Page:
Bronson's comments as related in the Extra Bases blog are every bit as stinging as you'd expect:
- What do you know about Cincinnati?:
“Nothing. Dave Williams. I played with him in Pittsburgh. I played with Jason LaRue in the fall league, too. I know a few of their guys ... but basically no experience.”
You would have been underutilized here – does that make the trade any more palatable?:
“I said all along I'd rather pitch out of the pen here than start somewhere else. I still feel that way right now. But it's good knowing that I'll get 33-35 starts and not have to worry about being left out of the rotation. Still doesn't change the fact that I want to play in this uniform.”
Although, this excellent piece in the Union Leader (I'm beginning to like them more and more for sports coverage) details the potential upside of the trade nicely:
While Arroyo once arrived to fill a need, his departure serves another. The team’s farm system was thin on mashers until larger-than-life Wily Mo Pena was acquired for Arroyo yesterday.
“It’s nice to have someone in the organization now,” noted Epstein, “who has a chance to really develop that kind of middle-of-the-order power.”
Whether Pena (career .248 average and .303 OBP) will fulfill that potential is anyone’s guess. He is perhaps the most free-swinging player in baseball, and has struck out more than once out of every three at-bats in his career. Yet when he makes contact, the ball disintegrates, evidenced by 51 homers in 830 at-bats. At the age of 24, there is time to grow.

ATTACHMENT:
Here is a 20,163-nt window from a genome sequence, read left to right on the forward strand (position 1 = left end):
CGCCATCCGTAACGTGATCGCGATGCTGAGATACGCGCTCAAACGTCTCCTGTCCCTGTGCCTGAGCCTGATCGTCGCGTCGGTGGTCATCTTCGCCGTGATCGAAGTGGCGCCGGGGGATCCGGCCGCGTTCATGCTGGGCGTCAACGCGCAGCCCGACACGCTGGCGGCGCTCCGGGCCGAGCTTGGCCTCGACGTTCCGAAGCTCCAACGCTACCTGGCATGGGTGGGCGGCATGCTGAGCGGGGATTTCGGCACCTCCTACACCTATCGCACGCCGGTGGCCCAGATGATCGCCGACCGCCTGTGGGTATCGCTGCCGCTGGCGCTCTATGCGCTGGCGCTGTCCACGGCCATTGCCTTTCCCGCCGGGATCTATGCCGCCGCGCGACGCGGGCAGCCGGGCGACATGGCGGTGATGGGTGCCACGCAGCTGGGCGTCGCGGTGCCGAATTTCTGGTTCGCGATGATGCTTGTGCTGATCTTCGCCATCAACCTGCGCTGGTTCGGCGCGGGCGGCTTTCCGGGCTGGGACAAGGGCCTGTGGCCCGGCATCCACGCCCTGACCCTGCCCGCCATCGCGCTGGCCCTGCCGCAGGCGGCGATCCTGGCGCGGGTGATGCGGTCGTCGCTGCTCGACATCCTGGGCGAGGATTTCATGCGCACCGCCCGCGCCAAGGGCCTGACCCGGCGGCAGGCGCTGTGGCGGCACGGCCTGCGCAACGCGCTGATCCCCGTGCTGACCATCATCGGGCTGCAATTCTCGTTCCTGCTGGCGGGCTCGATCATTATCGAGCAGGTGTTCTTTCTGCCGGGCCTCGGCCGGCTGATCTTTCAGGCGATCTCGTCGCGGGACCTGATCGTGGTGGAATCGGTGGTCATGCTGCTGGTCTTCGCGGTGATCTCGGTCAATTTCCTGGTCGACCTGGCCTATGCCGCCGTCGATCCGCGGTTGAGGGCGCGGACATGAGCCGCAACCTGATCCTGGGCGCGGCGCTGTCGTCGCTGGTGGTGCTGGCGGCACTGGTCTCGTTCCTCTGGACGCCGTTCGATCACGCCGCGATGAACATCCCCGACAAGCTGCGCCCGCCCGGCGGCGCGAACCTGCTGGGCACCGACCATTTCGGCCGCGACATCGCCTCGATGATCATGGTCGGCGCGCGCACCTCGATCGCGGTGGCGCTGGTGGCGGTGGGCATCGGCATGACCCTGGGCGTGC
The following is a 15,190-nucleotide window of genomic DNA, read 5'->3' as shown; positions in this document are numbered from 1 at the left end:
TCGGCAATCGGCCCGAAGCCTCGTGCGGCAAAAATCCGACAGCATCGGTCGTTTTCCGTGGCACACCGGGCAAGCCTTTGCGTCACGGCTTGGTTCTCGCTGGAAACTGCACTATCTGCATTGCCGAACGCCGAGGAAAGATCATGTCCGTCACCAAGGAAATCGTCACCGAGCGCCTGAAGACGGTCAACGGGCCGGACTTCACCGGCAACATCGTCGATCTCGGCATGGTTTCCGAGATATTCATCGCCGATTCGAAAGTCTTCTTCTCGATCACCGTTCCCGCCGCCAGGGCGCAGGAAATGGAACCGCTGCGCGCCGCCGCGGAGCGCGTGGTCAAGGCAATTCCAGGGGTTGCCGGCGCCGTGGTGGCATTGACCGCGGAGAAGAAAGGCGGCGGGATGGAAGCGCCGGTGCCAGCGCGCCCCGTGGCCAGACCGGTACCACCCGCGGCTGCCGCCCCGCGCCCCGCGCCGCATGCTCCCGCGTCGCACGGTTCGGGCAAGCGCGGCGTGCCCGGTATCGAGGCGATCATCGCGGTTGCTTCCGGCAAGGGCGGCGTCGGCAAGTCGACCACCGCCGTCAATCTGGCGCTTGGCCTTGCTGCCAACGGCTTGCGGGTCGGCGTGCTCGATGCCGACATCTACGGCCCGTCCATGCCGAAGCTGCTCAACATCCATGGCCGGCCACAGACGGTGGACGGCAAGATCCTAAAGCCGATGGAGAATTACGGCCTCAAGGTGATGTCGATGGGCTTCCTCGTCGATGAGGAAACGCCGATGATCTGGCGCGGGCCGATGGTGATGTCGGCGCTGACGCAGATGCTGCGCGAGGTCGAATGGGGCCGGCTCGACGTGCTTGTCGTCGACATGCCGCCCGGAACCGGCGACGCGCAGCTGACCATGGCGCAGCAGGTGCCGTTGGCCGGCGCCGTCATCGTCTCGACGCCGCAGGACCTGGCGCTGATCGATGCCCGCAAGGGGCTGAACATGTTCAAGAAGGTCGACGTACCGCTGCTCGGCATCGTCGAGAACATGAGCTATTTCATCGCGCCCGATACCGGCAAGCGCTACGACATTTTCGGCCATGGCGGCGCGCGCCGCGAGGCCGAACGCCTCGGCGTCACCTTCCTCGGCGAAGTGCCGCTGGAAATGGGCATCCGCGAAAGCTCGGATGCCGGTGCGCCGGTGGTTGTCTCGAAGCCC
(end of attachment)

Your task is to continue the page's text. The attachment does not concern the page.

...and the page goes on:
“Pena is right about the age where he’ll either improve his plate discipline enough to be productive,” noted one baseball executive, “or we can write off any shot of him being a useful regular.”
The Sox offer the example of Jesse Barfield to suggest that a player can make the leap. The former Jays star hit .247 with a .303 OBP in three years before turning 24, then amassed a .288 average, .366 OBP and .530 slugging average (third best in baseball) over the next three years.
That promise made yesterday’s risk/reward proposition palatable to the Sox. So, too, did the likelihood that the team gave up a pitcher who once performed an indispensable function but now seemed redundant.
I don't know about "larger than life", but I can at least see the logic.
Although if we're looking for someone with "middle of the order power" you now have to look at the guys currently in the middle of our order as on the chopping block. It's been popularly theorized that Trot Nixon won't be back at least next year, if he's not gone sooner. The other two, I'd rather not think about.
It has also been widely pointed out that we now have more OF and backup OF than you can shake a stick at. Most shamans of the baseball world are interpreting smoke signals, gauging the direction of the wind and the behavior of the flora and fauna nearby and saying: more big trade come soon.
Perhaps I picked a time too early in the spring to get attached to any members of the 2006 squad.
Also, in not entirely related news, I had this nightmare last night that Adam Vinatieri signed with the Colts. You know things aren't good in Patriotsland when I'm dreaming about football in March.